Plans for a new 28-storey tower on the banks of Greenwich’s Deptford Creek have been approved, due to their “architecturally superior” design. The Edition Group’s full planning application for Ravensbourne Wharf, which includes 129 residential units as well as office and café space, was passed on Tuesday by Greenwich’s planning board. The second floor of the tower, which consists of a “contemporary design” including balustrades, and a mixture of concrete, planters and mesh on the outside, will include a gym, fitness studio, and library, with a play space, residents’ lounge and roof garden also available to residents.
News Shopper (09/01/20)
Halifax shows 4% rise in house prices for 2019
UK house prices rose 4% in 2019, according to Halifax, as a December bounce saw the average property's value jump 1.2%, or £4,000 – the largest monthly rise since February 2007. The Halifax index, based on the lender’s own mortgage approvals, showed the average house price climbed £9,136 last year to £238,963, but the bank said that it only expected “modest” rises in the year ahead. Halifax managing director Russell Galley said: “Looking ahead, longer-term issues such as the shortage of homes for sale and low levels of house-building will continue to limit supply, while the ongoing challenges faced by prospective buyers in raising deposits will serve to constrain demand.” The bank has forecast gains of 1 to 3% for house prices in 2020.
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According to Nationwide, the number of first-time buyers rose to 354,400 in the year to October, which is more than double the low in 2009 and is the fastest pace of growth since before the financial crisis. This growth was boosted by weak 2019 house price growth and low mortgage rates, which are typically below 1.9%. Nationwide chief economist Robert Gardner said: “Low borrowing costs have also provided important support. Even though house prices remain high relative to average incomes, the cost of servicing the typical mortgage as a share of take-home pay has remained close to or below long run averages in most parts of the country.”
The Daily Telegraph (02/01/20)
The 2010s were the weakest decade for house price growth since the 1990s, new research has revealed. House prices rose by 33% during the 2010s, while the 1990s saw the average property grow in value by 21%, according to data from Nationwide. In the 1980s, house prices rose by a whopping 180% while in the 2000s they climbed 117%. London was named as the top performer of the last ten years with house prices rising twice as fast as the UK average, while in the 1980s, East Anglia topped the regional board with growth of a massive 227%. The last decade has also seen a widening in the gap between the least affordable and most affordable regions. London, the least affordable region, saw its house price earnings ratio reach 8.8 at the end of 2019. The area with the lowest ratio in 2019 was Scotland with a total of 3.2. Northern Ireland has seen the lowest house price growth of all regions with prices up just 2% compared to the end of 2009.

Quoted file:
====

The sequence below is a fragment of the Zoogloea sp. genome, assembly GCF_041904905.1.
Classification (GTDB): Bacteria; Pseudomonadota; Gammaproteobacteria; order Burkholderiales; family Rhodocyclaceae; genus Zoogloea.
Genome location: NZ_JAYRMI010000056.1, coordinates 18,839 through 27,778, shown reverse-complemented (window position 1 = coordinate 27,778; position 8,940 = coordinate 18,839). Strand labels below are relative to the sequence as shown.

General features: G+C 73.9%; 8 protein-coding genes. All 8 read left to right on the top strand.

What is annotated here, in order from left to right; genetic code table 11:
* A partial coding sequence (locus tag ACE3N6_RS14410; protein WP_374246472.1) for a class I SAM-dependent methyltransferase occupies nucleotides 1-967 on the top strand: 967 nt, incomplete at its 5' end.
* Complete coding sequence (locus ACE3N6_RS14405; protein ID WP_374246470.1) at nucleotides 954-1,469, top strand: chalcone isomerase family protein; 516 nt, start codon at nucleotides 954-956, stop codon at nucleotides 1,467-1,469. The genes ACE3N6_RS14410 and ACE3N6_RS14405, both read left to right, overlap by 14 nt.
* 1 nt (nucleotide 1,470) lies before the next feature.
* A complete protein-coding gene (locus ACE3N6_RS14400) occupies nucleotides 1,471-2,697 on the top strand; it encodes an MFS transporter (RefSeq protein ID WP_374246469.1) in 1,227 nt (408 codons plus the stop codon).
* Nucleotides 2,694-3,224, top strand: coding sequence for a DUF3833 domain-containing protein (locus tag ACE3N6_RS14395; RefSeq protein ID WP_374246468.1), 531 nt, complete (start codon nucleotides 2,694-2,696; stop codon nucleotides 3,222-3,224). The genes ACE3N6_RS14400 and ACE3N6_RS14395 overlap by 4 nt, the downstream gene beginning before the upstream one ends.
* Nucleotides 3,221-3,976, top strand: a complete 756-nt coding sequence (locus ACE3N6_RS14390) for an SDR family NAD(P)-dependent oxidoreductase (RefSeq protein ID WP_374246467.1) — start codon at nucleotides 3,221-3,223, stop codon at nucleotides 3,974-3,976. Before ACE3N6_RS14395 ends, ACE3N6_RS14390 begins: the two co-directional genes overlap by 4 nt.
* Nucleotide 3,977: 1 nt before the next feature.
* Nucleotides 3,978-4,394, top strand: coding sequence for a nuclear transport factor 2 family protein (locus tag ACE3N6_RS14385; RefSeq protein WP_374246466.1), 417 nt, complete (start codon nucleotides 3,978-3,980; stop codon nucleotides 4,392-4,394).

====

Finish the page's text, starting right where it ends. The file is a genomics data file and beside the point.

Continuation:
Daily Mail (09/01/20)
Writing in The Telegraph, Adam Williams considers how a post-Brexit environment will affect homeowners, stating that Britain may no longer align itself with the EU mortgage credit directive following its exit from the bloc. The directive has been blamed for the creation of the “mortgage-prisoner” generation. Boris Johnson has also stated that he intends to weaken first-time buyer mortgage rules, which he would be able to do after Brexit.
The Daily Telegraph (02.01/20)
Homes added £12 a day on average to their value during 2019. The total value of Britain's housing market increased by £124bn across 2019, up 1.6% to £7.8trn, according to Zoopla. This equates to £4,702 being added on to the value of an average home over the past 12 months. In Wales, property values rose by nearly £20 a day on average, increasing by 3.9% to reach £189,244. Port Talbot was its biggest hotspot, with rises of nearly £40. Scotland has also seen faster house price growth than the average across Britain with a 2.2% rise to an average of £171,195, while England lagged behind with annual growth of 1.5%. However the average property in England is valued at a higher level than Scotland or Wales, at £316,784. In London, house prices lifted by 1.1%, which equates to adding around £19 per day to their value. In terms of property coldspots, in Aberdeen house prices fell by 3.9% - a decrease of £20.89 per day. Separately, data from Halifax shows Newham has witnessed the steepest rise in property prices in the UK this century, up by 429%, with other east London boroughs also featuring among the top-10 risers. At the other end of the scale, four local authority areas in Northern Ireland appeared at the bottom of the table for price growth in the UK. The figures also reveal that while the average UK house price has tripled from £91,199 to £279,998 over the past 20 years, wages have gone up only by about 70%.
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